Last night I had some kind of akathisia incident! I was feeling agitated, and then antsy, and then I just couldn't stop moving. I was sitting down and my legs were thrashing around. Voluntary movements, not spasms, but still uncontrollable, you know? I kept making fists and shaking my arms really hard, even headbanging, kind of stamping my feet. I had this weird idea that I wanted to bite off all my skin (I don't even know what that means). I took 1mg ativan after a while (prescribed for anxiety), and it wasn't seeming to calm me down that much. I live with my parents, and my mother eventually came into my room because apparently I'd made enough noise bumping into something to attract her attention. I told her what was going on, and she asked if I wanted to go to the ER, but for some reason I said no. My speech was even very slightly slurred at times. She did stay with me and talk to me for quite a while, and I slowly calmed down. I kept shaking my wrists back and forth (she said I reminded her of her grandmother, who had Parkinson's) or opening and closing my fists or tapping things, but no big violent movements. I usually have a very hard time talking with my family about depression, but I told her about some of my anxiety regarding my family's response to me going inpatient, or even doing the PHP (they were all totally traumatized by me getting cancer, which I can't blame them for, but I internalize it nonetheless). She assured me that everyone just wants me to feel better, and not to worry about them, and to focus on myself. My mom has some pretty bad anxiety problems, too, and I'd previously been afraid that if I asked her to take me to the ER at some point, she'd panic and make the whole situation even worse. She stayed level-headed last night, though, and I feel a lot better knowing that she'd be able to deal with it. (She's been doing therapy of her own recently, and I think it is helping.) I eventually calmed down enough that I was content and sitting still (about three hours after it had started), so she went off to bed and I eventually did, too.

And today I feel OK, like I'm not at all in danger. Distracted enough by small pleasant things to be calm. I colored some eggs and played Pocket Frogs. I feel like I'll be able to deal with seeing more family tomorrow, and I look forward to starting the PHP on Monday. I have no idea what caused that last night, because the only medication thing at all out of the usual was that I hadn't taken lunesta the night before, and hadn't slept very long. But that's certainly not a new situation. I haven't been able to figure out a likely cause. I stopped the buspar on Monday, and that has a short half-life, so it should've been out of my system already, I imagine. I was on a low dose, and I can't find much info on buspar withdrawal. It seems that most antidepressants can cause akathisia, but why now, all of a sudden, after months of no dosage changes? Also, amusingly enough, propranolol seems to be the go-to treatment for akathisia, and I'm already on a low dose of propranolol for tachycardia (long-lasting chemo side effect).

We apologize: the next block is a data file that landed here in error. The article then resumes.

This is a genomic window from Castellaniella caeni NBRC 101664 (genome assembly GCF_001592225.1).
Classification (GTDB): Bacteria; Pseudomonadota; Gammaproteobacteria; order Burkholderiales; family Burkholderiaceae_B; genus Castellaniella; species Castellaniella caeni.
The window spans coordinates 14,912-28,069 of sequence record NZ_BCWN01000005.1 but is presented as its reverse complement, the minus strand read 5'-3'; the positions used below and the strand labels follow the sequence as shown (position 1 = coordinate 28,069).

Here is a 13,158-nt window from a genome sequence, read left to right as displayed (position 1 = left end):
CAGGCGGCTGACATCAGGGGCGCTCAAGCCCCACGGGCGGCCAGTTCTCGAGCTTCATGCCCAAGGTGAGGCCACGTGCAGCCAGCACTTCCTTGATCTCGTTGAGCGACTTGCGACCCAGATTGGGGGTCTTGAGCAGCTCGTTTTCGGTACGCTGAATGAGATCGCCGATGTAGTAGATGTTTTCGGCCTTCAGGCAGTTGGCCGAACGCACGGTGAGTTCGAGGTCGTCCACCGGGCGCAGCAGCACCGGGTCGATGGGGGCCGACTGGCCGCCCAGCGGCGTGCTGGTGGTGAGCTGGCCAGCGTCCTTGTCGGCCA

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we're on some kind of similar wavelength here, heh. not that i want you to feel crappy either, it's just strangely comforting when someone's going through such similar symptoms at the same time.

i am so glad your mom handled things well! speaking as a mother with anxiety who has dealt with her own daughter's struggles, let me second that your mother really REALLY wants you to put yourself first and be honest! no matter how scary, i always wanted to know what was really going on. it was actually easier than the anxious scenarios i would create in my head about how she might be feeling - my fears were always worse. and i would absolutely hate if she were to put protecting me first! being able to help feels so much better than being protected. i think your mom will be okay and you can keep being honest. :)

yesterday and so far all of today i feel those same feelings of physical agitation just sort of teasing me - not fully like you're going through (god that sucks, i know how awful it is). and i've suddenly stopped crying. stopped thinking at all, almost. i'm... uncomfortably aware of my body and can't seem to make it happy no matter how i sit/stand/move. but i know the cause, it's the new TCA and BOY i was not expecting to react this quick on such a tiny dose. and yeah, like you, i'm much more easily distracted today, even if i do have to keep switching activities, there's not that prolonged period of desperation/crying in between.

last night sounds like it really really sucked... sounds like what i go through in a "mixed" episode (that nobody ever calls the same thing twice, heh). no wonder you're trying to figure out where it came from out of the blue, though. maybe for some weird reason the lunesta and the buspar were keeping that from happening. i wonder what the dosage difference is for treating tachycardia vs akathesia... as a kid i took propanolanol for tremors and tachycardia (hyperthyroid stuff). but i've never tried it for anything else.

glad it's abated today, and i hope it stays away tonight, too! that's one more day we've got through.

oh yeah, and benzos don't seem to do a whole lot for me during those times either. AAPs do, though. seroquel or zxprexa knocks that right out until the episode's over. i'm on seroquel for sleep, so yay. maybe something about your night meds (lunesta) was helping.